You work at it, you complete it, you celebrate it and you go home feeling warm and fuzzy. And the next morning your client moves into an office that's too hot and too cold. Architect Mark Way has a way to stop this happening. We find out how
"Soft landings". The name sounds like a marketing term for something you probably don't need. In fact, it may be just what clients have been looking for – a way of getting perfect buildings first time. The idea, which is to give the designer and contractor a way of determining whether their building is really, really finished, first appeared on earth in the brain of Mark Way. He is a former chairman of architect RMJM and now head of research at the firm; he got the idea when he set up an impromptu office in an RMJM-designed building. The scheme in question was the Glaxo Wellcome House in Greenford, Middlesex, completed in the late 1990s.

Way put a sign on his office identifying himself as the project architect, and the new users took an interest. "They used to pop in and ask questions," he recalls. "They ranged from questions about the building itself to the niggles they had with systems, such as air-conditioning." The experience crystallised what Way felt was a gaping hole in the service offered by construction teams. "There doesn't seem much interest in getting feedback from what we do. The building industry is curious in that respect."

Unsurprisingly, Way's view of the lack of post-completion interest from the industry was shared by clients. One of them, David Adamson, director at Cambridge University Estates, was bemused by the process he saw at handover. "I found it very odd," he says. "In any project there were two teams. The people who built it would all leave, then the users would come in. I thought they should work with a much more continuous relationship."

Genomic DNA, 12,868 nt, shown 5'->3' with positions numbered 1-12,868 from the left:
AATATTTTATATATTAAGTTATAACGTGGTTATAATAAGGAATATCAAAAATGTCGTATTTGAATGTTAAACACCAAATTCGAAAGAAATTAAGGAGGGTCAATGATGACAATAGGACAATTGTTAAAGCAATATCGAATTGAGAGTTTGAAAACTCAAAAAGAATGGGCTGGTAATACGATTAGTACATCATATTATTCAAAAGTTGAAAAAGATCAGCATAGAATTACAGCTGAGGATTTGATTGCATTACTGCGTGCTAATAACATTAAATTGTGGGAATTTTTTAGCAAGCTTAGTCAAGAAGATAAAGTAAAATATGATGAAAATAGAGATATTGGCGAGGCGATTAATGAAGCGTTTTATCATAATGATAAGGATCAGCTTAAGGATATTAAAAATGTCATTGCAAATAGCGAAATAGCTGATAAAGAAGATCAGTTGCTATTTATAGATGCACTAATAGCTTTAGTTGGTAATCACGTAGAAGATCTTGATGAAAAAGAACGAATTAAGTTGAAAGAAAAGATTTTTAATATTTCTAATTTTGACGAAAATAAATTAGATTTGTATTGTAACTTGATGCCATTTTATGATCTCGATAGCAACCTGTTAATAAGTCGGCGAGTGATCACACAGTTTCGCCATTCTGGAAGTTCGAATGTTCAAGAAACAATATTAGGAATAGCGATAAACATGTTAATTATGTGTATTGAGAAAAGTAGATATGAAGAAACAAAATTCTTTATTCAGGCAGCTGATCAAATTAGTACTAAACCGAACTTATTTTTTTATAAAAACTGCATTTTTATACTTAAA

The two schools of thought came together when Way spoke at the Cambridge Estates Open Day in 2001, presenting his initial ideas on augmented services offered by project teams for easing occupation of new buildings. Way's ideas immediately sparked Adamson's interest – he persuaded a group of architects, consultants and contractors to put up the cash for Way to flesh out his thoughts in a study and practical guide. The document was finished last month.

As the title hints, the guide centres on "soft elements" of the buildings, namely the systems, such as lighting, ventilation and heating, mostly controlled by central building systems. "These are things that really pee people off," says Way, adding that they need to be speedily dealt with. "Why should people live with these small defects? It's the minor things that become chronic." He sees the first 12 months of the building's life as crucial. "People will begin to get very irritated with the building, regardless of the design, which is a great shame."

Way's guide outlines the duties of project teams after the scheme is handed over. These include:

  • Spelling out attendance duties at the appointment/contract stage
  • Involving user groups during occupation
  • Showing building managers and users how best to run the building
  • Assessing the building's performance for up to five years